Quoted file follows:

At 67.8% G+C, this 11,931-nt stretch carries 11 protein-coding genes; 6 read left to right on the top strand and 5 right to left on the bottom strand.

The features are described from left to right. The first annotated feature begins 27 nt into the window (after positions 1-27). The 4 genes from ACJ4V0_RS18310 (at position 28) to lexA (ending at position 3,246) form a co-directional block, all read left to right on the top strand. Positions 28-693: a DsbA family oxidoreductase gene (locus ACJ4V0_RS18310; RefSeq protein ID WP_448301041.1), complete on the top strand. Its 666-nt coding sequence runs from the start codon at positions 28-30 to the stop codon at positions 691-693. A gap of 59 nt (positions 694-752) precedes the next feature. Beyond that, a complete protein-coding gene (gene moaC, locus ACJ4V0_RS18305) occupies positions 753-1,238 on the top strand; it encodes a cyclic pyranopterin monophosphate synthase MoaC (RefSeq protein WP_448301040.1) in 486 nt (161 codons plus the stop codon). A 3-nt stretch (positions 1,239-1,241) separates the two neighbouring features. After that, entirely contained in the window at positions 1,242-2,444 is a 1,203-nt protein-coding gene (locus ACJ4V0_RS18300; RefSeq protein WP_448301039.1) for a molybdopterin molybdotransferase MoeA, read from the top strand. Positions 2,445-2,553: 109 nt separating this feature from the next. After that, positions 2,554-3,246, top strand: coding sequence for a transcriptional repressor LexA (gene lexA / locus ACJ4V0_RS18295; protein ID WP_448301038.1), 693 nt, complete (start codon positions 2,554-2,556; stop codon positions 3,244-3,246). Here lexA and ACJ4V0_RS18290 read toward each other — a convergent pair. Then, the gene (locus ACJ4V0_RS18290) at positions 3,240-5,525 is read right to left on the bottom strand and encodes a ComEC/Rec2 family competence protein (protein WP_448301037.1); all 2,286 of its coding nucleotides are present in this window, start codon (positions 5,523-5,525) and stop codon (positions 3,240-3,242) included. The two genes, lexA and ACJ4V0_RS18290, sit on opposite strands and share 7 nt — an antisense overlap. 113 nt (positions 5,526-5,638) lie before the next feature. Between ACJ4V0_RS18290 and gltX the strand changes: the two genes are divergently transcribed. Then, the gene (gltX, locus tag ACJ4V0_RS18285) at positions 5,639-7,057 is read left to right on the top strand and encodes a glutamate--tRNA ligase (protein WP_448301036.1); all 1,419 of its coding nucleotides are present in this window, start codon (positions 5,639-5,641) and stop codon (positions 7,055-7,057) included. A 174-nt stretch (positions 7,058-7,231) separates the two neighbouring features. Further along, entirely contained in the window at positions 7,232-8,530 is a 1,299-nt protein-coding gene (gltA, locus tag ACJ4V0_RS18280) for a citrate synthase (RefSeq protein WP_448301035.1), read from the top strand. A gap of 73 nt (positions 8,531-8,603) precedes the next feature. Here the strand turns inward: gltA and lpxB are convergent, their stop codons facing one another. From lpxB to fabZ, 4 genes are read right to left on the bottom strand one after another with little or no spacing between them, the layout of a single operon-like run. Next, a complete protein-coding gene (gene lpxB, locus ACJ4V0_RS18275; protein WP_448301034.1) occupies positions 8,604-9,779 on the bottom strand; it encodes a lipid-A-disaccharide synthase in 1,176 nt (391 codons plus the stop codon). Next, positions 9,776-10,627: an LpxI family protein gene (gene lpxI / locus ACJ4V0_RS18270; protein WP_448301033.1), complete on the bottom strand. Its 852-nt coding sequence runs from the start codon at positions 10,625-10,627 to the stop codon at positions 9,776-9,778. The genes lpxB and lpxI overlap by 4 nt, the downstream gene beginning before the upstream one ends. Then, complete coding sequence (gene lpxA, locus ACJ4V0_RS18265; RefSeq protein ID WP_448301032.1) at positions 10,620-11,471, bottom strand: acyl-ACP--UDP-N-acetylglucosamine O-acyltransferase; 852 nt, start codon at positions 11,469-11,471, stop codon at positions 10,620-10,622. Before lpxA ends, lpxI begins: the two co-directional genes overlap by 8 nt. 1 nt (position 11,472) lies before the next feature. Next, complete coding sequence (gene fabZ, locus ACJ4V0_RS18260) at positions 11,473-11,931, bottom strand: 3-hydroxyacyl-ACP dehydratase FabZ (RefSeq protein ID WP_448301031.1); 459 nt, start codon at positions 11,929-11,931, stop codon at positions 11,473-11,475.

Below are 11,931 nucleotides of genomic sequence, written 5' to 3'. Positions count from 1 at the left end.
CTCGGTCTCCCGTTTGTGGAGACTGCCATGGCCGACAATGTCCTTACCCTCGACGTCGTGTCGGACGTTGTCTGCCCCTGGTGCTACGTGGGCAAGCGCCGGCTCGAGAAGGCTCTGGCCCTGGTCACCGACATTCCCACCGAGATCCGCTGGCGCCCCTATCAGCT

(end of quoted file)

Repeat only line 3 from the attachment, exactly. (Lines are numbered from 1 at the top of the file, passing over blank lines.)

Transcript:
Below are 11,931 nucleotides of genomic sequence, written 5' to 3'. Positions count from 1 at the left end.